Poland could consider limits on use of Huawei products

WARSAW: Poland could consider a ban on the use of Huawei products by public bodies and possible legislation to curtail their use by private citizens, a senior Polish government official said on Sunday, following the arrest of a Chinese Huawei official in Poland.

Poland arrested a Chinese employee of Huawei and a former Polish security official on spying allegations, officials and sources told Reuters on Friday, a move that could fuel Western security concerns about the telecoms equipment maker.

A government official who is responsible for cyber security told Reuters “abrupt” policy changes towards Huawei were not warranted after the arrests.

But he said the use of the company’s products by state entities could be reviewed.

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“We will analyze whether … our decision can include an end to the use … of Huawei products,” Karol Okonski told Reuters.

Chinese telecommunications equipment maker Huawei said on Saturday it had sacked an employee arrested in Poland on spying charges in a case that could intensify Western security concerns about the company.

Poland’s internal affairs minister, Joachim Brudzinski, called for the European Union and NATO to work on a joint position over whether to exclude Huawei from their markets following the arrest of the Chinese employee and a former Polish security official on Friday.

The two men have heard the charges and could be held for three months.

Huawei, the world’s biggest producer of telecommunications equipment, faces intense scrutiny in the West over its relationship with China’s government and U.S.-led allegations that its devices could be used by Beijing for spying.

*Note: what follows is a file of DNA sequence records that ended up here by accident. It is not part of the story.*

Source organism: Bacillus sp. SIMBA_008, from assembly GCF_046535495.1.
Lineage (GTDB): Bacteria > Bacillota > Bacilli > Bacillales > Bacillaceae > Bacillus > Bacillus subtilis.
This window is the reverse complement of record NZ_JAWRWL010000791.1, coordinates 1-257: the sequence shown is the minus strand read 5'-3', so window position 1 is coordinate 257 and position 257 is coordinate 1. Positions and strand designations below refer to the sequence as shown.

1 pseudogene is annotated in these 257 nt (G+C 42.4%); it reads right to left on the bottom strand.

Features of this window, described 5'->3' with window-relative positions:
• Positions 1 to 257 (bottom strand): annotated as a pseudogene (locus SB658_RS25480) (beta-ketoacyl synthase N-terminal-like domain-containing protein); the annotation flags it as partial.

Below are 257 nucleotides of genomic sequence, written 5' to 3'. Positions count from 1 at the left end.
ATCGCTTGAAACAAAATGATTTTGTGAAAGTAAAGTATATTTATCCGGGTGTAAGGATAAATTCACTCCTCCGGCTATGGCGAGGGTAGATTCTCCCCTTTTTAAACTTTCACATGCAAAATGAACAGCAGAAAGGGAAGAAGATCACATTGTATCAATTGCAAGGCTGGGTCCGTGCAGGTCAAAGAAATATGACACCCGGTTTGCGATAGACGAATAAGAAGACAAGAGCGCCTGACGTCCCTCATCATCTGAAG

No evidence has been produced publicly and the firm has repeatedly denied the accusations, but several Western countries have restricted Huawei’s access to their markets.

In August, US President Donald Trump signed a bill that barred the U.S. government from using Huawei equipment and is considering an executive order that would also ban US companies from doing so.

Seeking to distance itself from the incident, Huawei said in a statement it had sacked Wang Weijing, whose “alleged actions have no relation to the company.”

“In accordance with the terms and conditions of Huawei’s labor contract, we have made this decision because the incident has brought Huawei into disrepute,” the statement said.

“Huawei complies with all applicable laws and regulations in the countries where it operates, and we require every employee to abide by the laws and regulations in the countries where they are based,” the company’s statement added.

 

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